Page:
The ethnicity of the Newari people is a combination of Indo-Aryan and Tibeto-Burman. The Indo-Aryan groups arrived from India and blended seamlessly into the Tibeto-Burman culture. Although the original language and culture survived, Hinduism and the caste system were brought over by the Indo-Aryans. Newars are now Nepal's sixth most populous ethnic group. The Kathmandu Valley is home to the Newar clan. The main areas are Kathmandu, Patan, and Bhaktapur, but they can now be found all over Nepal in modern times. Palpa, Bandipur, and Butwal are three other major communities outside of Kathmandu.
During Newari festivals and feasts, SamayBaji is a common dish. It's not a popular meal, but it's worth trying if you want to learn about the Newari culture. It's a plate of food that includes bara (a form of bread), beaten rice, potato curry, soybeans, boiled egg, and typically a very spicy meat (similar to dal baht) (often buffalo).
Grilled buffalo meat is known as HakuChoila. You should also try chicken, which is a personal favorite of mine. This is classified as a snack, but it still tastes like a complete meal to me. It's hot and spicy, and it's typically served with beaten rice.
Yomari is a sweet dumpling with a sweet filling. I haven't had the opportunity to try one yet, but it's now on my list of things to buy when I return to Kathmandu. I'd seen them on menus before but had no idea what they were. This can be used as a dessert or a snack.
Chatamari is the Newari equivalent of pizza. It reminds me a little of a savory crepe. It's a fine appetizer to order and share with mates. It is made up of a thin rice crepe with a variety of toppings ranging from vegetables to minced meat.
Bara is a savory bread that is similar to a Nepalese pancake. It's made with lentil flour, so it's a healthy choice. Bara comes in a variety of flavors, including egg bara, chicken bara, and buffalo bara. It's great as a side dish or snack, or for dipping in curries.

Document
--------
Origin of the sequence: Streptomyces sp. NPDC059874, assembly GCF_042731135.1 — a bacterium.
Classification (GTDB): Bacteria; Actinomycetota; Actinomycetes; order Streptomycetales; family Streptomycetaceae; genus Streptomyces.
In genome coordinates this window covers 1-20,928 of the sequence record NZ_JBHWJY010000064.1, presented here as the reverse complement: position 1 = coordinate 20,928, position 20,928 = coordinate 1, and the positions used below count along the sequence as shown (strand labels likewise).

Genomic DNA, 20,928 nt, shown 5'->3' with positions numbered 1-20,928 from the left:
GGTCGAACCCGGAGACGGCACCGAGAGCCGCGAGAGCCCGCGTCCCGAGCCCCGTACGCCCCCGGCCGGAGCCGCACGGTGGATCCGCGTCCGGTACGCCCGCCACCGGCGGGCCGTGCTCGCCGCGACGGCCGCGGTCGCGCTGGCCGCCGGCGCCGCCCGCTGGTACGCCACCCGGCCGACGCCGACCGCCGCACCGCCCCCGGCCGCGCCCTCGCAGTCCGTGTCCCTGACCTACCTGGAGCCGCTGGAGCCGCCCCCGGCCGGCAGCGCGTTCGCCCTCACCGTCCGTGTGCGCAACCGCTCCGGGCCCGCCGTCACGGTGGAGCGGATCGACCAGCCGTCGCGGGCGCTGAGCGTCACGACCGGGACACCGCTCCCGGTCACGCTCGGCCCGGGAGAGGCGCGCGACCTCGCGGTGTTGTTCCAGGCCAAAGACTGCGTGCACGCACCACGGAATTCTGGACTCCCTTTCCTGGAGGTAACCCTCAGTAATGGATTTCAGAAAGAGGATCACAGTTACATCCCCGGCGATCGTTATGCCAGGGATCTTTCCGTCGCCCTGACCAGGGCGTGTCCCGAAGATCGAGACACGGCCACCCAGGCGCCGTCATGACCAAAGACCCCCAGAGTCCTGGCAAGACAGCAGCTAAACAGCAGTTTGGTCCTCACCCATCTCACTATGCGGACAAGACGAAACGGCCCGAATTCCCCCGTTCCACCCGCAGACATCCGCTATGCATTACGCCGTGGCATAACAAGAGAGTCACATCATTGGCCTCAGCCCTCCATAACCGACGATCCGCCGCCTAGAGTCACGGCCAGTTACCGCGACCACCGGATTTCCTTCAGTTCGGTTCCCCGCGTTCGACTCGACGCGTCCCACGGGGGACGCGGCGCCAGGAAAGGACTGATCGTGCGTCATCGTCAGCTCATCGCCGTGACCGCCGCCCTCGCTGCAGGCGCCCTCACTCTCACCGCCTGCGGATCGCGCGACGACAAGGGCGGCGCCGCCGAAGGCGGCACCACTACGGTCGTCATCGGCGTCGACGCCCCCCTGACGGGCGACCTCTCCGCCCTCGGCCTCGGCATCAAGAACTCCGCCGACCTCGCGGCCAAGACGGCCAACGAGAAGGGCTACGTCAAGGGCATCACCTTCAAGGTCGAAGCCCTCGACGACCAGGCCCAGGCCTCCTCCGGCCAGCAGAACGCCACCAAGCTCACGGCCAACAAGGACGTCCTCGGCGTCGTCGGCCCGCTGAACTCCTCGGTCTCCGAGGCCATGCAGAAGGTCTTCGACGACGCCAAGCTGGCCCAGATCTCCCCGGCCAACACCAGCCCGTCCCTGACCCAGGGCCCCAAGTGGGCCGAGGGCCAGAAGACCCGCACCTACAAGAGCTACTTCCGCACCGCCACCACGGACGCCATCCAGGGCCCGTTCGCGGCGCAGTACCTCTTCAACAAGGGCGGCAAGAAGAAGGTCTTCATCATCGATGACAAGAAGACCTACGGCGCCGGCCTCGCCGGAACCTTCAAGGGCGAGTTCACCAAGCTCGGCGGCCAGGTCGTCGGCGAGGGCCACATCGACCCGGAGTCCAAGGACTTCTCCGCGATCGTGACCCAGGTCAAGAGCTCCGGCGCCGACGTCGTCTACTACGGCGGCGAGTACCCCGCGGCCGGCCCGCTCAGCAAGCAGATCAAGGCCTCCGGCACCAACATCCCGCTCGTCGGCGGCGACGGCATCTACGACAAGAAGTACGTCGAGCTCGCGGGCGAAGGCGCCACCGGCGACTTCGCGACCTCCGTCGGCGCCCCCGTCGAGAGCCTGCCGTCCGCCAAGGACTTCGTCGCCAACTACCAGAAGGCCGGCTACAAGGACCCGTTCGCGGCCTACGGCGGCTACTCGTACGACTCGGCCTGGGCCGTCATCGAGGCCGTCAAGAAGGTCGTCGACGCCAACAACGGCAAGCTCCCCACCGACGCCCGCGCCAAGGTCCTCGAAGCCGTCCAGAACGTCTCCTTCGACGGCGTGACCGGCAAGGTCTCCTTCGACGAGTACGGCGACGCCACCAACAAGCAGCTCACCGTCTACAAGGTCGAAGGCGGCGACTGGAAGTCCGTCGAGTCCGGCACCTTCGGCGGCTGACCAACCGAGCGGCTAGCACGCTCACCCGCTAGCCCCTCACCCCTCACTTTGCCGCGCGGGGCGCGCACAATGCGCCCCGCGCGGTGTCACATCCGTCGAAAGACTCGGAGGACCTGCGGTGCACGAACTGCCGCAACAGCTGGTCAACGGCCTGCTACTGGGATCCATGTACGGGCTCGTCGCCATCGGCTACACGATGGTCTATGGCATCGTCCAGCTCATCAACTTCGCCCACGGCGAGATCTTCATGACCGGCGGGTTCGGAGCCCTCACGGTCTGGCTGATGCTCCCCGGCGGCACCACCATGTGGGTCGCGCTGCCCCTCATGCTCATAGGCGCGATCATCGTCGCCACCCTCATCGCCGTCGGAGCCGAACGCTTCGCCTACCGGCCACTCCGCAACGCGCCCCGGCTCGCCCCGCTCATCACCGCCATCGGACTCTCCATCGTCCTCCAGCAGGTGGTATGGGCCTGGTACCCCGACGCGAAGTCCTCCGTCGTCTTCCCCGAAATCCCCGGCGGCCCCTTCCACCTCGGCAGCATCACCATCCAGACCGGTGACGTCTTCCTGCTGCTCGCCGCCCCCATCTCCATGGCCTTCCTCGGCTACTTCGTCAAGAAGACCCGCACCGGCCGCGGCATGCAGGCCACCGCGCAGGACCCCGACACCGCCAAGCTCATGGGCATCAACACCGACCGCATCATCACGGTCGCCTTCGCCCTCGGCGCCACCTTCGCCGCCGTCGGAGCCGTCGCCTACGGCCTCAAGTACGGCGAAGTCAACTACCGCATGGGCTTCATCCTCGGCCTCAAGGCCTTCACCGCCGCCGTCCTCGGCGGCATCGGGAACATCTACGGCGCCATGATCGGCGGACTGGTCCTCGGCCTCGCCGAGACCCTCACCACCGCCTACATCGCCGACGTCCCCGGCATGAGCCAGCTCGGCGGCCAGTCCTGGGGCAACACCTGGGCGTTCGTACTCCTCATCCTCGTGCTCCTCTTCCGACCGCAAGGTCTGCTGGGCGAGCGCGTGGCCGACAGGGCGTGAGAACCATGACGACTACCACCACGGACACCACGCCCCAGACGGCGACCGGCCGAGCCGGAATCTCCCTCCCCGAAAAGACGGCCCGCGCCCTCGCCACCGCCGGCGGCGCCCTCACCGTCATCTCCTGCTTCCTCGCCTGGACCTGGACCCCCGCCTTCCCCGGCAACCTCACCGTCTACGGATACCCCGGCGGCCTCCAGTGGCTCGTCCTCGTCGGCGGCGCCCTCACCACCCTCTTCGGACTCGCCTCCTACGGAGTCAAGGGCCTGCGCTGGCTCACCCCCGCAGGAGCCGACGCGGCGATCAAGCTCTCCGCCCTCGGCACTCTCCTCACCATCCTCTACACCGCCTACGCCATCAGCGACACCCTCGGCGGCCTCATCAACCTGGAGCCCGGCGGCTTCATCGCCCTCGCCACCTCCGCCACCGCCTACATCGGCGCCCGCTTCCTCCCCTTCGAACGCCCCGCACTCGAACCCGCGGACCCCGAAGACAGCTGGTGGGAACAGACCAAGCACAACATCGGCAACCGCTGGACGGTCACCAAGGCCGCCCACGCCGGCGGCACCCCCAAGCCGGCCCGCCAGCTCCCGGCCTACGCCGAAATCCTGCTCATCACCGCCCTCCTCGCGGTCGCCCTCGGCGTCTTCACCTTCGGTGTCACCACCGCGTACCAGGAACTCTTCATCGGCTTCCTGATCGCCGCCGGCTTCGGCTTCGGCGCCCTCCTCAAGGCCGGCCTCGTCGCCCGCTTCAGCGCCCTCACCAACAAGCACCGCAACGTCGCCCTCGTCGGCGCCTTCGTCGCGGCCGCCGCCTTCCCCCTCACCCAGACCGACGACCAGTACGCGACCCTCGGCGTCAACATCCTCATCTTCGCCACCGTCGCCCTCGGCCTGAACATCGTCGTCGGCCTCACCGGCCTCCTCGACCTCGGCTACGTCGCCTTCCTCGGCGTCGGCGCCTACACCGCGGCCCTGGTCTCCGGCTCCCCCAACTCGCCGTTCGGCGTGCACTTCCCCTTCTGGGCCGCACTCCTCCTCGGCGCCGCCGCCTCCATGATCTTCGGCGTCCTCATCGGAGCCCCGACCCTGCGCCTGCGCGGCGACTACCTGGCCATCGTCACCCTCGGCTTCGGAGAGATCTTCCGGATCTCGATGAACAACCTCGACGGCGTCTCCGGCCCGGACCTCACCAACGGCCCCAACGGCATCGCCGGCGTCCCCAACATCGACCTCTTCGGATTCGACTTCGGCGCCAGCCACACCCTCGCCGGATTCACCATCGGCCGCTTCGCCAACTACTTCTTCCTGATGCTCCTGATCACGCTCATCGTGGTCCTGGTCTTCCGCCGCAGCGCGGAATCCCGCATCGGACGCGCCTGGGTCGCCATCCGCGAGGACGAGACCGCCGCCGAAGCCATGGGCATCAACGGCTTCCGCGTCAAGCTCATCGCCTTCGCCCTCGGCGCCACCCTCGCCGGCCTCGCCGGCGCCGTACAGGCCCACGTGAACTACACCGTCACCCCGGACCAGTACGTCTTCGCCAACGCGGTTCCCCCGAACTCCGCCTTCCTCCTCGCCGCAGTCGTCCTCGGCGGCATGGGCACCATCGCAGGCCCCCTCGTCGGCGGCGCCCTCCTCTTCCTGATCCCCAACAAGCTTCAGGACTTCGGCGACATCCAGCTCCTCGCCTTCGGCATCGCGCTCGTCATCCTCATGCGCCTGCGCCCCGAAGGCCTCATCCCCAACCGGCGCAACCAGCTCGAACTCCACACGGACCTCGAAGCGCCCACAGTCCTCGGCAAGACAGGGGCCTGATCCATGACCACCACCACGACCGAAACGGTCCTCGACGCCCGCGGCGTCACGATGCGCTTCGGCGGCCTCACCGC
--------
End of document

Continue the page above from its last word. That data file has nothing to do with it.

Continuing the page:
Newar or Newari, also known as Nepal Bhasa, is a Sino-Tibetan language spoken by the Newar people, who are the indigenous inhabitants of Nepal Mandala, which includes the Kathmandu Valley and surrounding areas. Even though "Nepal Bhasa" literally means "Nepalese language," it is distinct from Nepali, the country's actual official language. Even though the two languages belong to separate language families (Sino-Tibetan and Indo-European, respectively), centuries of contact have resulted in a large vocabulary overlap. Both languages are recognized as official in the Kathmandu Metropolitan City. From the 14th to the late 18th century, Nepal's administrative language was Newar. Newar people were suppressed by the government from the early twentieth century until democratization. The number of Newar speakers in the Kathmandu Valley fell from 75% to 44% between 1952 and 1991, and Newar culture and language are now endangered. UNESCO has classified the language as "definitely endangered."
The popularity of Newar culture
Newars have established a sophisticated urban civilization and division of labor not seen elsewhere in the Himalayan foothills. Newars have maintained their long-standing customs and rituals, and they take pride in being the real custodians of Nepal's faith, history, and civilization. Newars have made significant contributions to culture, art, and literature, as well as commerce, agriculture, and cuisine. According to the UNDP's annual Human Development Index, they consistently rank as Nepal's most economically, politically, and socially advanced group. With 1,321,933 Newars across Nepal, they are the country's sixth-largest ethnicity/community, according to the 2011 census.
The former Newar kingdom of the Nepal Mandala was centered on the Kathmandu Valley and its environs. Unlike other Nepalese ethnic or caste communities, the Newars are considered a relict nation population with a relict identity originating from a previously-existing ethnically diverse polity. As the descendants of the diverse group of people who have lived in Nepal Mandala since prehistoric times, the Newar community within it consists of various strains of cultural, racial, caste, and religious heterogeneity.
Indo-Aryan tribes from India's Mahajanapada (i.e. Licchavis of Vajji, Kosala, and Malla (I)) who arrived at different times gradually integrated with the local population by adopting their language and customs. However, these tribes kept their Vedic culture and brought their Sanskritic languages, social structure, and Hindu religion with them, which was assimilated with local cultures and gave rise to the modern Newar civilization. With the Gorkha Kingdom's conquest of Nepal Mandala in 1768, Newar rule in Nepal Mandala came to an end.